Placement and Staging of Musical Songs

One of the best parts found in musical are the emotions found in the songs. They are felt strongest in the songs- the songs are the first step that makes me fall in love with a musical. I think there is something about placement and the staging of the songs that can affect the emotion. I will explain below.


The perfect example of placement is found in Les Mis. “I Dreamed a Dream” is Fantine’s solo, and I have seen this particular song found in two different times of her story. Due to seeing the movie and the stage show, I know how placement can affect the songs. In the stage show, “I Dreamed a Dream” is sung before “Lovely Ladies”. With that placement, you will feel the heartbreak, but at the same time feel this kind of hope. By this moment, all that has happened to Fantine is that she got fired. So there is a little amount of hope.

Well, look what the movie decided to do: they decided to place “I Dreamed a Dream after “Lovely Ladies”. Out of all the Les Mis scenes-“Lovely Ladies” is the hardest scene to watch. By that point, Fantine has been fired, sold her locket, her hair, and turned to prostitution. That allows “I Dreamed a Dream” to be more heartbreaking. The most devastating version I saw of this song was found in the film. With that change, it allows the actress to go more in depth about the emotional nature of the song.

No matter who I get as Fantine- it is always “I Dreamed a Dream” where I really start becoming an emotional wreck.


This is another Les Mis example. “Empty Chairs at Empty Tables” is about survivor’s guilt and belongs to Marius. I have seen various ways of this song staged. I think the best example given to this song belongs to the 25th anniversary production. There is just something about the candles that brings out more emotion. Literally, for the entire number, Marius is holding a lighted candle. Eventually all the students come out with a lighted candle as well, but eventually those get blown out leaving Marius all alone in the dark. I actually saw this type of staging done with two actors- Erik D’Esterre and Joshua Grosso.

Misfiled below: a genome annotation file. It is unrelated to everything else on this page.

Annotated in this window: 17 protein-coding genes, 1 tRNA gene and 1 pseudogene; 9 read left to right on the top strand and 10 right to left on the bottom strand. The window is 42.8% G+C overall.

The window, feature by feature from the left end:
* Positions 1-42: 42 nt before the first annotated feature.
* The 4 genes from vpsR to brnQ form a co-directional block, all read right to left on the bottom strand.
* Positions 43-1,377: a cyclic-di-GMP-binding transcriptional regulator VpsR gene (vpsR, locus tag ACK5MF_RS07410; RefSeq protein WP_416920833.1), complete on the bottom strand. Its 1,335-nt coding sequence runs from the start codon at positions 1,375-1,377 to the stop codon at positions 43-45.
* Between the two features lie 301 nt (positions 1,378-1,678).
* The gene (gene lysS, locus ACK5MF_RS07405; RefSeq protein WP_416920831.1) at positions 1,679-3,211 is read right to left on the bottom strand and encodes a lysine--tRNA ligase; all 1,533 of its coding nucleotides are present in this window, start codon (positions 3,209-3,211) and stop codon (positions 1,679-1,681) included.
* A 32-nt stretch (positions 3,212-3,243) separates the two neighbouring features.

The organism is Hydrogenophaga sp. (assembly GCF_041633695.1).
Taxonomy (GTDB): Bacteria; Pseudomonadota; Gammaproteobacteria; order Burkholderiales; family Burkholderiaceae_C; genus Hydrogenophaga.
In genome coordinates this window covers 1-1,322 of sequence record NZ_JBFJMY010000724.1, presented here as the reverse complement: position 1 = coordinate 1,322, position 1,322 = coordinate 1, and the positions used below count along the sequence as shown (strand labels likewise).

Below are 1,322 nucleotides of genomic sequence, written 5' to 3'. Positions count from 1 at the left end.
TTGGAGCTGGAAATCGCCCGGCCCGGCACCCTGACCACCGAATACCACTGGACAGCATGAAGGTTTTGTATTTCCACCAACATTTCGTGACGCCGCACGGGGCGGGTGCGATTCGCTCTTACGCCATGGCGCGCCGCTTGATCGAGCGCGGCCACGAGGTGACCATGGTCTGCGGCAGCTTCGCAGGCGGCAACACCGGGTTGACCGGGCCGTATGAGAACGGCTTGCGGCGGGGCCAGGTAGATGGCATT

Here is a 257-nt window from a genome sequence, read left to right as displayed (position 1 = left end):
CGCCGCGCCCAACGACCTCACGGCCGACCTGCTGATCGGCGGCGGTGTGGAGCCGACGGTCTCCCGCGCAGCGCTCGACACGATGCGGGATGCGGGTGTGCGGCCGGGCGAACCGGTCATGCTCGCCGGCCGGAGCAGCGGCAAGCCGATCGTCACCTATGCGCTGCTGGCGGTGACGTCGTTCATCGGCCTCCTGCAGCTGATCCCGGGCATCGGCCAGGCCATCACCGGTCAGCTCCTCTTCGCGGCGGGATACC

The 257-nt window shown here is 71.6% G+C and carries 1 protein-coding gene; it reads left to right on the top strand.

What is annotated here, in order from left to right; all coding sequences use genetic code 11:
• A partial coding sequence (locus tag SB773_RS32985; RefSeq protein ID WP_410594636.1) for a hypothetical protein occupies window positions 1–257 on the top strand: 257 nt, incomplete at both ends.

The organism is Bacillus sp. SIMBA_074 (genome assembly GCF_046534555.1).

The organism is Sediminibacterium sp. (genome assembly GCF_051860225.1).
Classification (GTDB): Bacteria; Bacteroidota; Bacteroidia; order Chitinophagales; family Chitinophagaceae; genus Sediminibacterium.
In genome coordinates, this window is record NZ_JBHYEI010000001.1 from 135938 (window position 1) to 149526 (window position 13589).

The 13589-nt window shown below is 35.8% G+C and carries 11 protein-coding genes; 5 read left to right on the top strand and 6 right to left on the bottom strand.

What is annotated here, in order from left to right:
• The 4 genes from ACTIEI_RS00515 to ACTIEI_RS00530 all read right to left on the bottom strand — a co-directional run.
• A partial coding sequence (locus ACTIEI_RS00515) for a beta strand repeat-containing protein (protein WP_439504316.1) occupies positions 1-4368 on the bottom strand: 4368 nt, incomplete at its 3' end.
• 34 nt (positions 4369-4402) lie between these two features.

While I may not exactly remember the portrayals of the Les Mis characters during the community college production, there is some staging I remember. Such as the candle example- I almost feel as if CPCC took some of their inspiration from the 25th anniversary production.

5 thoughts on “Placement and Staging of Musical Songs

  1. The decision to move “I Dreamed a Dream” for the movie was brilliant, and I was not a huge fan of the film in general (Javert is my favorite character, and I was not pleased with some of Russell Crowe’s choices). I also just saw a version of the show on tour and they did “Empty Chairs and Empty Tables” with the candles. I agree that it really added to the scene, and I actually enjoyed that show version better than the West End version!


    • In my case for Les Mis, I loved the film. Meaning- I fell in love with the musical due to the film. For stage show, I saw the West End and the new staging- loved them both. “Empty Chairs” is much better in the 25th

      Liked by 1 person

  2. There is definitely a lot of importance in how songs are staged, and when a song comes into the plot. I loved that the movie put “I Dreamed a Dream” in after “Lovely Ladies”; it packs more of an emotional punch that way. I agree about the “Empty Chairs at Empty Tables” staging, too. The candles were a phenomenal touch. I think that there are a lot of ways to make “Empty Chairs at Empty Tables” a hugely emotional song–in its essence, it is one already–but the use of the candles was one of the best I’ve seen!


    • That decision to move “I Dreamed a Dream” was one of the best decisions the movie made.

      The candles so add a lot to “Empty Tables”- makes it more emotional, I think. In my opinion, I think this particular solo is probably the most devastating out of all of them

      Liked by 1 person

      • I felt that the candles tied “Turning” and “Empty Chairs at Empty Tables” together really well; the flow was seamless!


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